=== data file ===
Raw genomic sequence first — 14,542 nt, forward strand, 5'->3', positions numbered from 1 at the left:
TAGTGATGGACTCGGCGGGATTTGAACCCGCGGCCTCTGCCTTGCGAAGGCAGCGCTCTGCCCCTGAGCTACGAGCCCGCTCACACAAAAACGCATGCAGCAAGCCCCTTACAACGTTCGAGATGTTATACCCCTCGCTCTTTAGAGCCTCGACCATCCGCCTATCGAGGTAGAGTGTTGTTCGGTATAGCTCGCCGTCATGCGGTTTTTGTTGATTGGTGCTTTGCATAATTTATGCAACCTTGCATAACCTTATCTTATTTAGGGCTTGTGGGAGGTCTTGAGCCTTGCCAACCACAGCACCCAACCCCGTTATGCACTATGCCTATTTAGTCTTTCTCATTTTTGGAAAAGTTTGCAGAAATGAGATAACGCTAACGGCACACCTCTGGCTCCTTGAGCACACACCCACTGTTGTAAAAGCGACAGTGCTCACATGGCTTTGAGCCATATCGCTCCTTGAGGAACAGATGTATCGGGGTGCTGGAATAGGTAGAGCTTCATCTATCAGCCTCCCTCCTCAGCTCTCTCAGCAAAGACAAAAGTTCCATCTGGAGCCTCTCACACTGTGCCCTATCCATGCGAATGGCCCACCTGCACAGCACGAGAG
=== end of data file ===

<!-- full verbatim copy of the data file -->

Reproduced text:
Raw genomic sequence first — 14,542 nt, forward strand, 5'->3', positions numbered from 1 at the left:
TAGTGATGGACTCGGCGGGATTTGAACCCGCGGCCTCTGCCTTGCGAAGGCAGCGCTCTGCCCCTGAGCTACGAGCCCGCTCACACAAAAACGCATGCAGCAAGCCCCTTACAACGTTCGAGATGTTATACCCCTCGCTCTTTAGAGCCTCGACCATCCGCCTATCGAGGTAGAGTGTTGTTCGGTATAGCTCGCCGTCATGCGGTTTTTGTTGATTGGTGCTTTGCATAATTTATGCAACCTTGCATAACCTTATCTTATTTAGGGCTTGTGGGAGGTCTTGAGCCTTGCCAACCACAGCACCCAACCCCGTTATGCACTATGCCTATTTAGTCTTTCTCATTTTTGGAAAAGTTTGCAGAAATGAGATAACGCTAACGGCACACCTCTGGCTCCTTGAGCACACACCCACTGTTGTAAAAGCGACAGTGCTCACATGGCTTTGAGCCATATCGCTCCTTGAGGAACAGATGTATCGGGGTGCTGGAATAGGTAGAGCTTCATCTATCAGCCTCCCTCCTCAGCTCTCTCAGCAAAGACAAAAGTTCCATCTGGAGCCTCTCACACTGTGCCCTATCCATGCGAATGGCCCACCTGCACAGCACGAGAG